“If you zoom out to our place in the universe and see we are on this tiny planet in this enormous vastness you have to realise if you had to encounter anyone from anywhere else their ideas and their outlook would be so dramatically different we would, I hope, realise how similar everyone on this planet really is and how similar what we love… is.”

What is your favourite holiday?

“My ancestors are Jewish and I try to carry on some of the Jewish traditions in a secular way, and I really love Passover… the spring holiday.

“There is something innately joyful about rebirth, literally and figuratively. So many of the themes are: ‘Wow, that was really close! We almost didn’t make it but it looks like we are going to be okay.’ And for so much of human history that’s what spring was: We didn’t know if we were going to survive the winter.”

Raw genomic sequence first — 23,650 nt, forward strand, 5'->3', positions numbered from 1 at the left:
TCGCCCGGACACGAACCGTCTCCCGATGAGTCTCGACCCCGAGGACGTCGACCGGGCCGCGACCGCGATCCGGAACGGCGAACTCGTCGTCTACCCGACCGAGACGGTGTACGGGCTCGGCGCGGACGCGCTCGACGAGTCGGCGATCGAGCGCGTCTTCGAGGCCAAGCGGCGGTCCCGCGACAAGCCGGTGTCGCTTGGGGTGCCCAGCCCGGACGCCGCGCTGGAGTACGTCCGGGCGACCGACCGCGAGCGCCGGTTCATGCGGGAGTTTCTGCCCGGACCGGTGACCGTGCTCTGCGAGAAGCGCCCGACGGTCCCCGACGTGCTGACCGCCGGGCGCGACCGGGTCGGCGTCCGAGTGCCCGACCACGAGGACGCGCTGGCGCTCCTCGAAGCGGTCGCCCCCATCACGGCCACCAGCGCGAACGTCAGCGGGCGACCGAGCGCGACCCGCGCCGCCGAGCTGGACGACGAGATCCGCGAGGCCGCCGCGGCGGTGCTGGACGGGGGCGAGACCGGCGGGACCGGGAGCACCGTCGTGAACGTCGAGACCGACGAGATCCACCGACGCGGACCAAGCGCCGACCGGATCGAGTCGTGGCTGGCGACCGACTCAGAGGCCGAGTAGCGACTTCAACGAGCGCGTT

As a parent do you find you have to compromise in your secular outlook to allow your child experience rituals like Christmas?

“We have a basically secular Christmas, and totally secular Hanukkah, and a winter solstice celebration, not in a new agey way but just explaining days are getting longer because the earth rotates at an axial tilt.

“My daughter is almost two and a half… I may eat these words in eight years but my approach is to say this [season] is something that is really meaningful for a lot of people, and there is so much wondrous, special, thrilling – for lack of a better word – magical – joy at this time of the year that we can create without necessarily presenting anything that might not be supported by evidence.”

Ask a sage:

Question: Why do I sometimes feel empty inside?

Carl Sagan replies: “Matter is composed chiefly of nothing.”